10 Questions To Ask Yourself If You Want To Quit Corporate Life & Be Successful
“I wish I had the courage to live a life true to myself, not the life others expected of me.” — Bronnie Ware, The Top Five Regrets of the Dying
I recently met up with some ex-work colleagues for Christmas drinks. They’re successful investment professionals working in the ‘City’, London’s equivalent of Wall Street. It’s always fun catching up and it’s nice to learn that they’re doing very well financially.
And no doubt so would I, if I’d stayed in the City. But I have no regrets giving it up to become a professional writer.
How many times have you considered leaving the corporate world to become a creative professional, launch your own business or join a startup but found reasons why it’s not the right time? We can always find excuses but there are some serious questions you need to really think through before you make the leap.
1. Do You Really Know What You Want To Do?
“Whatever the mind of man can conceive and believe, it can achieve.” — Napoleon Hill
A rare lucky few know from an early age what their calling is or fortuitously stumble into the right profession. However, most of us haven’t been given the chance to figure out what our ideal life or career could be.
This is because Western society took us down a rigid path of education and careers. As kids, we were forced to make quick decisions about what to study and then were pushed into the rat race without experiencing different professions. So how could most of us possibly know what our ideal career is?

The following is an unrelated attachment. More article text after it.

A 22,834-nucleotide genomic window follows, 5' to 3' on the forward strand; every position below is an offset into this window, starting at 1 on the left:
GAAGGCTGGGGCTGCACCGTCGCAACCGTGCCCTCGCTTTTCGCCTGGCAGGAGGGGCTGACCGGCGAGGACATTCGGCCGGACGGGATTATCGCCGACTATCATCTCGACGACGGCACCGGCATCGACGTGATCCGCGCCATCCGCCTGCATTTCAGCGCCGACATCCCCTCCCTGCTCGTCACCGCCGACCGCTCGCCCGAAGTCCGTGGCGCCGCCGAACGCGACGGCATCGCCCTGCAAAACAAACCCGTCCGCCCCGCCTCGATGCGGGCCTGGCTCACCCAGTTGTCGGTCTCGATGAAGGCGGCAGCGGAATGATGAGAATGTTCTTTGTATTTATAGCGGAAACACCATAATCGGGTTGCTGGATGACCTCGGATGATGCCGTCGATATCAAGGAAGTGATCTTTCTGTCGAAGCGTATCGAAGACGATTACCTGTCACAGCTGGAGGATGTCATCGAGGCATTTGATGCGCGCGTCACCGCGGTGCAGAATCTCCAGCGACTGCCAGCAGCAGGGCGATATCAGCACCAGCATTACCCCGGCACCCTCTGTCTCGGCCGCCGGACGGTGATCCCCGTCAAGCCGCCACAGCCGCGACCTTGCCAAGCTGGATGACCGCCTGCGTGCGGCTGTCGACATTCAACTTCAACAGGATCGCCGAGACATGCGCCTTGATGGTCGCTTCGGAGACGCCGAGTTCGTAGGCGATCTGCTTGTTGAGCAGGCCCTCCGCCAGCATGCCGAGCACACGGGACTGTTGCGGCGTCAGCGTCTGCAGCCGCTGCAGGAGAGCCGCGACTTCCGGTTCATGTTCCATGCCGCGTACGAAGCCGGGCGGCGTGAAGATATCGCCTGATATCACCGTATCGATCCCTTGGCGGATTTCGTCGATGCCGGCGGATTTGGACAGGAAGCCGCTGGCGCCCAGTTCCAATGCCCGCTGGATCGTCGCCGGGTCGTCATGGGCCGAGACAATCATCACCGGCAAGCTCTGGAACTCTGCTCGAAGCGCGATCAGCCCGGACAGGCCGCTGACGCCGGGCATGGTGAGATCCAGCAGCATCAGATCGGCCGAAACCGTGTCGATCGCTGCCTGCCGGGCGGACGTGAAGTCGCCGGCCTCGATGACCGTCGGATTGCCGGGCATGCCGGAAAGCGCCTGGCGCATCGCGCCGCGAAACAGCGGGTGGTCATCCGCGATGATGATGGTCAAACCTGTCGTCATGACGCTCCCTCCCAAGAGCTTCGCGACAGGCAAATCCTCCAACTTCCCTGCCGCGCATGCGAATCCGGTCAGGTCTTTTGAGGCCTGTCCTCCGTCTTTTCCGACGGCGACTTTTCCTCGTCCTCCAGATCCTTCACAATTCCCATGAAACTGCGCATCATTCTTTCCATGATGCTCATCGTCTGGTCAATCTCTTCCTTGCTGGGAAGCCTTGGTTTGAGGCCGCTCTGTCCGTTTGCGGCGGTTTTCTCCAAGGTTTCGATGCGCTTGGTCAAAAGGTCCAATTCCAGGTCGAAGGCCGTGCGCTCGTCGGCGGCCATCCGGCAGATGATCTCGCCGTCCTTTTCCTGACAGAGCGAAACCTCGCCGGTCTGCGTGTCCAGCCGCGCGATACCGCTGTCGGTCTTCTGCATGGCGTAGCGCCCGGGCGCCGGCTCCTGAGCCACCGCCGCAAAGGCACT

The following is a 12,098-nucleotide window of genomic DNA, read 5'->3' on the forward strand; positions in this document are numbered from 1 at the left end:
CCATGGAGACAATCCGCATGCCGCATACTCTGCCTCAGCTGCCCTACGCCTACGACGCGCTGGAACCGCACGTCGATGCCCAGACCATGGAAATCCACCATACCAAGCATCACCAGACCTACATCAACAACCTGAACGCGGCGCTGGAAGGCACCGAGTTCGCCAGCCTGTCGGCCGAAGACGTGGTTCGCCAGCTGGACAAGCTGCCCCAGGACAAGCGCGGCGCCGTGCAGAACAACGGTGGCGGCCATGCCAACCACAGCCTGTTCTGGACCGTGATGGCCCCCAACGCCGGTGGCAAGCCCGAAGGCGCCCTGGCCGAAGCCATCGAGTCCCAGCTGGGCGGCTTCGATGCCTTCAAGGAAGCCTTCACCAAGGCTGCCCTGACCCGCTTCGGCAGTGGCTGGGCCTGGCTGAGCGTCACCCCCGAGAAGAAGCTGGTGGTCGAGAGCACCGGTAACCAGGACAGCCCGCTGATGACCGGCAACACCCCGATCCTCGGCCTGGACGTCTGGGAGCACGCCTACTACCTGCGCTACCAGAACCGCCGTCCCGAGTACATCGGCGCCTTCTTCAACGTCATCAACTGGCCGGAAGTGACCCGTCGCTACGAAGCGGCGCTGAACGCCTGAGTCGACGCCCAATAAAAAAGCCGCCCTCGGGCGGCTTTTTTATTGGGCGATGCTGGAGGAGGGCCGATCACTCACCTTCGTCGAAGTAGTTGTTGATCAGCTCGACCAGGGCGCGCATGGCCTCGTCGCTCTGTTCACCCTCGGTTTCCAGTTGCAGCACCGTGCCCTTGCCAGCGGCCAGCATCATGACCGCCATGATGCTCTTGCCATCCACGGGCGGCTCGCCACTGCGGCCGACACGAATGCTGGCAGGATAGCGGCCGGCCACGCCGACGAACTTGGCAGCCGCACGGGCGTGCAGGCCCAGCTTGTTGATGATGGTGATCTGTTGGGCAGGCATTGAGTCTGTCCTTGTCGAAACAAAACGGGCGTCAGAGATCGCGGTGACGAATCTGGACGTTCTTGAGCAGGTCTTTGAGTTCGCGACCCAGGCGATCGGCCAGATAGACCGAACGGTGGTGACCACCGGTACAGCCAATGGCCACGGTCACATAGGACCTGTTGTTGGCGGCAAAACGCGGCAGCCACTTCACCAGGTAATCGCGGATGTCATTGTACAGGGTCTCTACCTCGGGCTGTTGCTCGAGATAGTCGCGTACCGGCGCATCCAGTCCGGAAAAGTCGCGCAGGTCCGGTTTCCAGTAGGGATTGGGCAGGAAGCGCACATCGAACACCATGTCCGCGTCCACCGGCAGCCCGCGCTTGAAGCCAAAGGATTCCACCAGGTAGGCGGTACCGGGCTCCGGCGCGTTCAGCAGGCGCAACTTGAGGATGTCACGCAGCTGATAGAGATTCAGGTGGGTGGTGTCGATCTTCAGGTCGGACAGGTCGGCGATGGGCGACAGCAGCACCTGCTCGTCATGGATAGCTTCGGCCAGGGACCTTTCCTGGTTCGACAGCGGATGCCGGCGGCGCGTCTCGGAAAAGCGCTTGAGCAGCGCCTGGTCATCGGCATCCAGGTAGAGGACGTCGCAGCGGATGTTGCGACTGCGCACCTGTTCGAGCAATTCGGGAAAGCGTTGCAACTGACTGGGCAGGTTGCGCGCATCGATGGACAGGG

And, how do you now find out what that is? The answer is to experiment. For example, if you like painting and you think you could make a living from it, get it out there and see if others think the same. Instagram could be one way to showcase your art. If you love food and think running a restaurant could be your passion; during your next vacation arrange to work in a restaurant for free. Or if you still don’t have a clue, why not do what I did — take some time out to travel and discover yourself.
2. How Long Can You Wait?
“I’ve just got a mortgage/married/pregnant…next year when I’ve saved.” -Anonymous
Of course, there are some important milestones in life we need to provide for. And if you’re young and working in an environment where you’re given early responsibility — learn and take advantage of it. But don’t fall for the myth that it’s never too late. Life is finite.
According to scientists, we’re the only species that know this, yet we rarely live our lives like it’s going to end one day.
I’m in my 40’s and I can reasonably expect to live for another 40 years. That sounds like a lot of time to learn the craft of writing. But if I break that time down into days — I only have 14,600 days left (40x365). Tomorrow 14,599!